Graves, Tombs and Cremation grounds

In preparation for my final project which is based around the tomb of Jamali-Kamali (Jamali Dehlavi being a 16th century Indian Sufi poet and Kamali being an unknown person he is buried next to), I have been thinking about eternality and what societies and religions choose to value.

Unknown Soldier from World War I being taken from the USS Olympia at the Washington Navy Yard and transported to the US Capitol to lay in state. On November 11, 1921 the body was intered at Arlington National Cemetery (photographed by E.B. Thompson)

There are the tombs of unknown soldiers in the US or the remembrance poppy flower pins in the UK. The zoroastrian Fire Temples where bodies are consumed by vultures, the tantric buddhist Gompas where monks are laid in seated meditative postures with people going to look for their reincarnations and there is the ‘Capsula Mundi’ project by the Italian designers that comes on the heels of the environmental movement.

There is also the famous ‘Dia de los Muertos’ celebration in Mexico that has been adapted by various films such as ‘The Book of Life (2014)’ and ‘Coco (2017)’ or games like the now iconic ‘Grim Fandango (1998)’ a click-and-point adventure a beautiful late 90s noir low poly 3D aesthetic.

There is late British author Terry Pratchett’s ‘Discworld’ series, which injects the fantasy world with heavy dose of dry British humor. Here DEATH appears as a character, has wants and needs, feels loss, regret, boredom and even adopts a child. The series has been adapted into animation and games that attempt to capture this unique perspective.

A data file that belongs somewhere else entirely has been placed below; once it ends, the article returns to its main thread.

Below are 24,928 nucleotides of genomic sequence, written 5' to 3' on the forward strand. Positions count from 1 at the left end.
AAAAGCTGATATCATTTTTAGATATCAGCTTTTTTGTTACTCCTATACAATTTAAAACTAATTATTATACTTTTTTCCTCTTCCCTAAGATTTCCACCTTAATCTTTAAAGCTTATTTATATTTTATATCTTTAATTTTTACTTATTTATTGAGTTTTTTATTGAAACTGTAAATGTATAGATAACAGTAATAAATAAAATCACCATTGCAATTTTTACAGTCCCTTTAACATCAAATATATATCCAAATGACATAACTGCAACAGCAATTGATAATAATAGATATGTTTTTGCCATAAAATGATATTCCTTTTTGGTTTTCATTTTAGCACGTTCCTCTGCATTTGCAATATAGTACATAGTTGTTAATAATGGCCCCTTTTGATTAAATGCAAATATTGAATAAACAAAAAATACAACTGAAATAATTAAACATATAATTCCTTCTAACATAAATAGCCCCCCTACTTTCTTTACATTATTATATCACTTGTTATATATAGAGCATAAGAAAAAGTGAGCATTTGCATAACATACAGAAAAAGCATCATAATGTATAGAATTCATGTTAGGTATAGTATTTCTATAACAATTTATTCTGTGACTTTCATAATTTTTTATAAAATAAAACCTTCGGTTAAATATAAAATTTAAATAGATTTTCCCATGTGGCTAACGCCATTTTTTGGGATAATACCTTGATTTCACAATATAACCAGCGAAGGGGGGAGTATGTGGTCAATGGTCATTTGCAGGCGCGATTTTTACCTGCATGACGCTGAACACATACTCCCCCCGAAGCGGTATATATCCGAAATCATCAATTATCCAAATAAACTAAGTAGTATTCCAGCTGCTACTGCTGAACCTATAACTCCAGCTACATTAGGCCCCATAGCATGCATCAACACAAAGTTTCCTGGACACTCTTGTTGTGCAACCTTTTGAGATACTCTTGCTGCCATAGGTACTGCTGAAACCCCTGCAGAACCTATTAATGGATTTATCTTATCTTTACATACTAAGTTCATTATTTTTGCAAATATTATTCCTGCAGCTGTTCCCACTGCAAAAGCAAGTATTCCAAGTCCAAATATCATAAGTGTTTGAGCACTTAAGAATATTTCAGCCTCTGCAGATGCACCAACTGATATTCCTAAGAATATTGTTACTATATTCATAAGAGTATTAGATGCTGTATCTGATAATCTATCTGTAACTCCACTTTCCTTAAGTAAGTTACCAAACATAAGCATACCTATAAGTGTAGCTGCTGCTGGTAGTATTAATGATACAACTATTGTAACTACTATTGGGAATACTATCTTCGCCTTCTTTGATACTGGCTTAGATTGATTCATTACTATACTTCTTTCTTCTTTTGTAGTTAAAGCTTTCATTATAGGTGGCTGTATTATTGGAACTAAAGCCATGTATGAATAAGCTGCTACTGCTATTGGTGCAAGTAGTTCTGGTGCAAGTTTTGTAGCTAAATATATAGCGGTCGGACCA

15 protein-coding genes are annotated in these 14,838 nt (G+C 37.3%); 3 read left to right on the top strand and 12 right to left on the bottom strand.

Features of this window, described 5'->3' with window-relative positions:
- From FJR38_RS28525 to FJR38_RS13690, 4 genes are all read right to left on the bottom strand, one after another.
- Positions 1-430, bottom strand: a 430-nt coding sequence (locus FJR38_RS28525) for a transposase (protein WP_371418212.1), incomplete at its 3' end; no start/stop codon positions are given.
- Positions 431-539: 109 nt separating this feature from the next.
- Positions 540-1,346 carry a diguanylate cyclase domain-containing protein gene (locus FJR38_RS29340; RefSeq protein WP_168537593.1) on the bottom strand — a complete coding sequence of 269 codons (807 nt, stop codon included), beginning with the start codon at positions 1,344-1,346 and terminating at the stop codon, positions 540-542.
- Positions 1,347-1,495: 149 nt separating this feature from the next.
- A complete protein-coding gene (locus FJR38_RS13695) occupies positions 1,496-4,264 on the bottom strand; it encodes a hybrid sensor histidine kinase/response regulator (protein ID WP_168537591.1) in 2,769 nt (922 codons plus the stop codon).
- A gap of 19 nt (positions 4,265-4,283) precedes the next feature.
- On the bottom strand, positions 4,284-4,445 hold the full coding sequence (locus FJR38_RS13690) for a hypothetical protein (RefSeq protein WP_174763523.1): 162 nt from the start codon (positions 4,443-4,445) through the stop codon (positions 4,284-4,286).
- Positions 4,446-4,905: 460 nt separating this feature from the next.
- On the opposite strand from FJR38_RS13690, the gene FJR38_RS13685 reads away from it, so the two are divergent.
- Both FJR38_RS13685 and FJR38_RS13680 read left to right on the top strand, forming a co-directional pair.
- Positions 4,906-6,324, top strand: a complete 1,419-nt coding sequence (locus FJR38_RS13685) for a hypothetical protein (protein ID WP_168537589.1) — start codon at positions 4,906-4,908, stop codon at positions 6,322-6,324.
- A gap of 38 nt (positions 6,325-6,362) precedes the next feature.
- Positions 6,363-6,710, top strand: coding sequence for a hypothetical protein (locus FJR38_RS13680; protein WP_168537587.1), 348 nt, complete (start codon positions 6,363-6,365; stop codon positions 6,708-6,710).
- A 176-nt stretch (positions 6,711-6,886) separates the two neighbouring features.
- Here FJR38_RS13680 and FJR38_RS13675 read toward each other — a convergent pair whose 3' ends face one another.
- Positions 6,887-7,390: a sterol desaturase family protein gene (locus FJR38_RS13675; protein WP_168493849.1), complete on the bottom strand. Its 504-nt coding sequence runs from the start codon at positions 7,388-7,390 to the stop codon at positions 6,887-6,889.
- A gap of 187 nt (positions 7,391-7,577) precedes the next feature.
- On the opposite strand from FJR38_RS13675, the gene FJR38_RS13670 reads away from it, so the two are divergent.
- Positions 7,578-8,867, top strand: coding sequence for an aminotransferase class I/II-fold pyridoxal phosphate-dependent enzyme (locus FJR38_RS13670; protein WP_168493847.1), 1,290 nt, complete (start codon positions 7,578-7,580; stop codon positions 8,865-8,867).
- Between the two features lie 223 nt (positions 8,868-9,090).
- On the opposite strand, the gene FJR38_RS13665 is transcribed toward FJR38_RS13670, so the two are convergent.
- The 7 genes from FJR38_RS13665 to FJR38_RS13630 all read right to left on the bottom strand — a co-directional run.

When my grandmother passed away a few years ago, she had a Sikh/Hindu funeral where her body was burned on a pyre by my father and uncle with my either family standing around, crying and singing prayers. To me seeing her body disappear into the flame and then picking up her ashes including pieces of unburnt bones with my hands was part of the healing process and getting closure. I know the thought of this would irk most western people where death is hidden behind closed coffins and make-up and cremation urns. So now in India there is a debate over a traditional funeral or an electric cremation.

Chaitanya Tamhane and Somnath Pal’s short ‘Death of a father’ follows Pal’s experiences when his father passes away and is burned using electric cremation.

The film I’m working on is around an Indian Sufi tomb, which has a complex relationship with death to put it mildly, I hope I am able to do it justice.

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